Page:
Impact of Hogs’ Once-Fastest Receiver Entering the Transfer Portal

What Jaquayln Crawford's Decision Means for Arkansas

Jaquayln Crawford, Arkansas football, transfer portal
photo credit: Arkansas Athletics

The first Arkansas football transfer of 2022-23 came on the final day of fall camp, as Jaquayln Crawford appeared in the portal Saturday, according to multiple reports.

Crawford is a wide receiver who began his career at Oklahoma and spent the last two seasons with the Razorbacks. He will now look for a third school to wrap up his playing days in college.

Rated as a four-star prospect and top-200 recruit coming out of Rockdale, Texas, in the Class of 2018, Crawford was known for his speed as a state champion sprinter and was considered an athlete by recruiting services.

With the Sooners, he started as a wide receiver before moving to corner in his second season in Norman, Okla. Rather than stay on that side of the ball, Crawford opted to hit the portal.

He landed in Fayetteville as one of Sam Pittman’s first transfer additions as Arkansas’ head coach. At the time, transfers were still required to sit out a year. That meant he couldn’t play in 2020, but the NCAA made a rule change late in the season that made him eligible for the bowl game. He was set to have a role in the Texas Bowl before it was canceled because of COVID-19 issues within TCU’s program.

Unfortunately for Crawford, that was likely his best chance to make an impact for the Razorbacks. The following year, he opened the season as a minor contributor, but quickly fell out of the rotation and finished with just three receptions for 27 yards.

Any chance of him contributing this season was likely dashed when he suffered a broken leg in a car accident during spring ball. That also likely contributed to him sticking around over the summer, as he had somewhere to rehab. Crawford managed to get back on the field in camp, but was buried on the depth chart.

Impact on the Razorbacks’ WR Room

One of the reasons Jaquayln Crawford made sense as a transfer addition was because he brought a different dimension to the Arkansas football team. He added speed to the wide receiver room that wasn’t previously there.

Since then, though, the Razorbacks have added several other receivers with elite speed. In fact, when Ketron Jackson Jr. was asked to identify the fastest guys in the room earlier this month, he listed Isaiah Sategna, Bryce Stephens and Matt Landers.

On top of no longer being among the three fastest receivers, Crawford was also the smallest guy in the room. Listed at 5-foot-10, he is an inch shorter than Sategna and two inches shorter than Stephens, the next two shortest scholarship wide receivers.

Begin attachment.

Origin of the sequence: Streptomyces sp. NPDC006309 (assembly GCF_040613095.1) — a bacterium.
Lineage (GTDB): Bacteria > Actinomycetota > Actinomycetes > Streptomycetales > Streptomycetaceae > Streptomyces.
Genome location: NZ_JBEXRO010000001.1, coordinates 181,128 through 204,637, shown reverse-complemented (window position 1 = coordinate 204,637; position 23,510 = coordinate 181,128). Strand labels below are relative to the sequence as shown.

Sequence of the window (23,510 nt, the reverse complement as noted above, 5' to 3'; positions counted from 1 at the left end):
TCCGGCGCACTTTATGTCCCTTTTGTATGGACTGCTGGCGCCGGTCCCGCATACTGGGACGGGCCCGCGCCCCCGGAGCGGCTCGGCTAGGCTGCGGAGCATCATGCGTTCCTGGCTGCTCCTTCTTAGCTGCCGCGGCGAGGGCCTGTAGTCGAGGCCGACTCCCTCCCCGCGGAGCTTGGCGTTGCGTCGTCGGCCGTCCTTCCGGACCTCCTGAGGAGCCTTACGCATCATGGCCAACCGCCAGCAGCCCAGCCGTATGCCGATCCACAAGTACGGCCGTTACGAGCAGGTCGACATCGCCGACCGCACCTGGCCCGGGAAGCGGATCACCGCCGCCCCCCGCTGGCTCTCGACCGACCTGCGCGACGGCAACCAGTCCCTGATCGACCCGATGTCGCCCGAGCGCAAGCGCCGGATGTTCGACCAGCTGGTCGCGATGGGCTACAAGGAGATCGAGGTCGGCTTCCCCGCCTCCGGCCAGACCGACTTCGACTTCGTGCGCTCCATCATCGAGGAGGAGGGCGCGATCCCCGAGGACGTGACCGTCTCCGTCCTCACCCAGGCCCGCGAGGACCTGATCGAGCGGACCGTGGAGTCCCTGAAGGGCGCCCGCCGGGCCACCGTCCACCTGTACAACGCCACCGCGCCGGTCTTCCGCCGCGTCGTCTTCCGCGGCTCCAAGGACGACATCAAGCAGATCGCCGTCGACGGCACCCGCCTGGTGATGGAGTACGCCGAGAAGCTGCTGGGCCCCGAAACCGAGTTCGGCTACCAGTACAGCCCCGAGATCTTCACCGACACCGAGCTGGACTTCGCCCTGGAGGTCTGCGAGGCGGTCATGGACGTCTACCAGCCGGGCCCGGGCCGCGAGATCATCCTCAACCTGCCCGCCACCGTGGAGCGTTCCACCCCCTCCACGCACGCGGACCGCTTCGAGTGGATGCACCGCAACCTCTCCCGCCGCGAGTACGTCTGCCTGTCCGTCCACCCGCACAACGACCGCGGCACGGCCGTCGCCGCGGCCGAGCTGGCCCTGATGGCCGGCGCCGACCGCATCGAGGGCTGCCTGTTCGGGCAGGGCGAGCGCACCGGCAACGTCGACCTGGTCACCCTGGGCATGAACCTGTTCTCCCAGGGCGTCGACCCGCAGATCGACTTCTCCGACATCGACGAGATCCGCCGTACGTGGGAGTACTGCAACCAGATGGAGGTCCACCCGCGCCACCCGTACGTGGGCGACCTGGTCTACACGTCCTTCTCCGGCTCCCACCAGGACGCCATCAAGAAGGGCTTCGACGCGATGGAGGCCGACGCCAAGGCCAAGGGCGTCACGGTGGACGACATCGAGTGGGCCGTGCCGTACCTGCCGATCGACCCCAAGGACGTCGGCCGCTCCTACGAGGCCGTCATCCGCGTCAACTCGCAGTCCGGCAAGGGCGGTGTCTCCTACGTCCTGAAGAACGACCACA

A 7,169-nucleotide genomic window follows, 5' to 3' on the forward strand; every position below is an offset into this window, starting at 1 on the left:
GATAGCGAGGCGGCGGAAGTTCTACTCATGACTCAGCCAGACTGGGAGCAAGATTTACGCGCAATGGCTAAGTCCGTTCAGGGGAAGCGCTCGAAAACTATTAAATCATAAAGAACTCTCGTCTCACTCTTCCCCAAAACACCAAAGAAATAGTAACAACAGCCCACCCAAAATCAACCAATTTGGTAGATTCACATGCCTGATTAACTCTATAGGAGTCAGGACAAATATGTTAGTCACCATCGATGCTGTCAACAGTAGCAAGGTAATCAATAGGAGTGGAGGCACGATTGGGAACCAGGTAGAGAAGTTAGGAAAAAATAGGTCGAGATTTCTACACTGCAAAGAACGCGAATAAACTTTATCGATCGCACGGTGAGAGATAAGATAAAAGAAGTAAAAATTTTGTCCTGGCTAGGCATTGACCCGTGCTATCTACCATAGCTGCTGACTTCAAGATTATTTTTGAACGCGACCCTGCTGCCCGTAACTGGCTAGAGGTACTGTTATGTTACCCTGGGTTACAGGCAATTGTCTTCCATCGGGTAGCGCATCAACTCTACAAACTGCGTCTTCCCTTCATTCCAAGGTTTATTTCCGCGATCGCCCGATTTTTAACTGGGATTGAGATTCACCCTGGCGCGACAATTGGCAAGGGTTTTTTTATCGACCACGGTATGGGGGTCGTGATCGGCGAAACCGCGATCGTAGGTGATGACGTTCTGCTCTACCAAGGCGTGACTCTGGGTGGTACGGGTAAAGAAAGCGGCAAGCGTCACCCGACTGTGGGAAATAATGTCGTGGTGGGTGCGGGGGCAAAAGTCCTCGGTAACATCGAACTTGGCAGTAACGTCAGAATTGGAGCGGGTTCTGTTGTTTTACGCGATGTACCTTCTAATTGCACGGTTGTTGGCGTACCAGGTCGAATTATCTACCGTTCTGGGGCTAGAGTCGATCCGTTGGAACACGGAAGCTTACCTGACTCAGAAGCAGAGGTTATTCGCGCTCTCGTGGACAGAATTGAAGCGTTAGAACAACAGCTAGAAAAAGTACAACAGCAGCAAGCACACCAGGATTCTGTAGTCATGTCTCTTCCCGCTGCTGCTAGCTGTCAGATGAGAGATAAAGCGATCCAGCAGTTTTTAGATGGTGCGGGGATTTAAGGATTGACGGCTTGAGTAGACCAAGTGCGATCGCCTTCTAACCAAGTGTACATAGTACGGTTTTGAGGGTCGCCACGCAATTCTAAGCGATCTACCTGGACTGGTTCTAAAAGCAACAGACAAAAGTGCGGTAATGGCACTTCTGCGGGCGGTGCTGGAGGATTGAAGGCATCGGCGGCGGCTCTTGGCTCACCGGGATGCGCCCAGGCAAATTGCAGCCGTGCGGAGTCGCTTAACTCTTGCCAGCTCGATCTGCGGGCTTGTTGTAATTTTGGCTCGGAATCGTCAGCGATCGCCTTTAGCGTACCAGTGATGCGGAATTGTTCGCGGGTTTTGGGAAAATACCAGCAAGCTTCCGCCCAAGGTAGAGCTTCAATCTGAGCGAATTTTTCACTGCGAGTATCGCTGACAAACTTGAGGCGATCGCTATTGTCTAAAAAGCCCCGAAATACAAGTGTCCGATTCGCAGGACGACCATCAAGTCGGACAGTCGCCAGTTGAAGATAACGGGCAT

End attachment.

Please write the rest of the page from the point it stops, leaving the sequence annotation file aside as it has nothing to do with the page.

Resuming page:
Arkansas has made a concerted effort to get bigger at the position, with eight of the 10 scholarship receivers listed as 6-foot-2 or taller.

Unsurprisingly, Crawford slipped down the depth chart at slot receiver. Another Oklahoma transfer, Jadon Haselwood, has had a productive fall and is in position to start, with the young speedsters — Stephens and Sategna — fighting for the No. 2 spot.

The Razorbacks will only travel with seven or eight wide receivers and Crawford likely wasn’t going to make that cut, so his decision doesn’t have too much of an impact on the room. However, he could have been a good special teams or scout team player for Arkansas football.

Another Open Scholarship for Arkansas Football

Perhaps the biggest impact of Jaquayln Crawford’s departure is on the Razorbacks’ 85-man scholarship limit. They already had two spots open after Dax Courtney’s medical retirement, so they now have three.

Arkansas will eventually need to get to 85 because schools are required to fill all of their scholarships in order to bring in early enrollees.

However, exactly when the Razorbacks have to reach that number is a bit murkier. Last season, it wasn’t until well after the season that they awarded a handful of scholarships to walk-ons, with two of them — to wide receiver Harper Cole and linebacker Jackson Woodard — being retroactive for the 2021 season. Tight end Nathan Bax’s scholarship counts toward the 2022 season.

Those two would presumably be candidates to get scholarships again this year, especially Woodard because he is expected to have a significant role on this year’s defense. Quarterbacks Kade Renfro and Cade Fortin would be logical candidates, as well, considering they were on scholarship at their previous schools.

There’s also the possibility of a late addition from the transfer portal. Arkansas has already filled its 2022 class, but it has been able to oversign in the past and count those players ahead to the next class. If that is still an option, it’d work out well for the Razorbacks because the annual 25-man signing limit has been eliminated beginning with the 2023 class.

That rule will probably benefit Crawford, too, as a school would be able to sign him from the portal as long as it has available spots in its overall 85 without having to worry about burning one of its 25 for that particular class, which was previously a consideration for schools when signing transfers.

Pittman could choose to use the scholarships before the season or hold them like he did last year, but one thing is certain: He won’t make a big deal about rewarding walk-ons if/when he does. While some schools like to create viral social media content out of those moments, Pittman’s philosophy is to bring players into his office and tell them privately because he doesn’t want to hurt the feelings of other walk-ons on the team.

Check out what Sam Pittman had to say after the Razorbacks’ scrimmage Saturday:


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